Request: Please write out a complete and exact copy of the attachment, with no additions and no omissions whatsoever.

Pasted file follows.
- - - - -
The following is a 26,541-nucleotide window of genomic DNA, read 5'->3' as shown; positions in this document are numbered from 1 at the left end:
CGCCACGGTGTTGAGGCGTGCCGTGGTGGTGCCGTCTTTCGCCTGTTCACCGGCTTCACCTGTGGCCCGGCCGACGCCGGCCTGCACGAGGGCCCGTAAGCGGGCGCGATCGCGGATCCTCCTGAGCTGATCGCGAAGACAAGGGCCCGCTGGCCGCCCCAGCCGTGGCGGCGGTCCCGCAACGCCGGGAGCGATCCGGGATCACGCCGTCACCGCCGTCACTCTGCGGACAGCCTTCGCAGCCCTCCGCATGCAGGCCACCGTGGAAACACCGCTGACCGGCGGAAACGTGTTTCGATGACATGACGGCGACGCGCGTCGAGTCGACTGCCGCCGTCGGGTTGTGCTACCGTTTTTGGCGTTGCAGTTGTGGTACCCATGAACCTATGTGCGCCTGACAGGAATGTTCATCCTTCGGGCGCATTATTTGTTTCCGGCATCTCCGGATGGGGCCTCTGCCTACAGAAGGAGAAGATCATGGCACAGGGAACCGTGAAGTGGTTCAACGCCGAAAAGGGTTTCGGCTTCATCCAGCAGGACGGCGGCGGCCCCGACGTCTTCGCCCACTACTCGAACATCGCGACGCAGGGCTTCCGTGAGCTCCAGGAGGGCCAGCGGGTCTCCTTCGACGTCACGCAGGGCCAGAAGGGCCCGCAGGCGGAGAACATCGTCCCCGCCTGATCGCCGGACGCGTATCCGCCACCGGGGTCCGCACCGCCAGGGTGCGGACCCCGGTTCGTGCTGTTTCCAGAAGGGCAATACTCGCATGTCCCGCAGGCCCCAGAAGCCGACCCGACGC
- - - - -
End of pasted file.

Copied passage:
The following is a 26,541-nucleotide window of genomic DNA, read 5'->3' as shown; positions in this document are numbered from 1 at the left end:
CGCCACGGTGTTGAGGCGTGCCGTGGTGGTGCCGTCTTTCGCCTGTTCACCGGCTTCACCTGTGGCCCGGCCGACGCCGGCCTGCACGAGGGCCCGTAAGCGGGCGCGATCGCGGATCCTCCTGAGCTGATCGCGAAGACAAGGGCCCGCTGGCCGCCCCAGCCGTGGCGGCGGTCCCGCAACGCCGGGAGCGATCCGGGATCACGCCGTCACCGCCGTCACTCTGCGGACAGCCTTCGCAGCCCTCCGCATGCAGGCCACCGTGGAAACACCGCTGACCGGCGGAAACGTGTTTCGATGACATGACGGCGACGCGCGTCGAGTCGACTGCCGCCGTCGGGTTGTGCTACCGTTTTTGGCGTTGCAGTTGTGGTACCCATGAACCTATGTGCGCCTGACAGGAATGTTCATCCTTCGGGCGCATTATTTGTTTCCGGCATCTCCGGATGGGGCCTCTGCCTACAGAAGGAGAAGATCATGGCACAGGGAACCGTGAAGTGGTTCAACGCCGAAAAGGGTTTCGGCTTCATCCAGCAGGACGGCGGCGGCCCCGACGTCTTCGCCCACTACTCGAACATCGCGACGCAGGGCTTCCGTGAGCTCCAGGAGGGCCAGCGGGTCTCCTTCGACGTCACGCAGGGCCAGAAGGGCCCGCAGGCGGAGAACATCGTCCCCGCCTGATCGCCGGACGCGTATCCGCCACCGGGGTCCGCACCGCCAGGGTGCGGACCCCGGTTCGTGCTGTTTCCAGAAGGGCAATACTCGCATGTCCCGCAGGCCCCAGAAGCCGACCCGACGC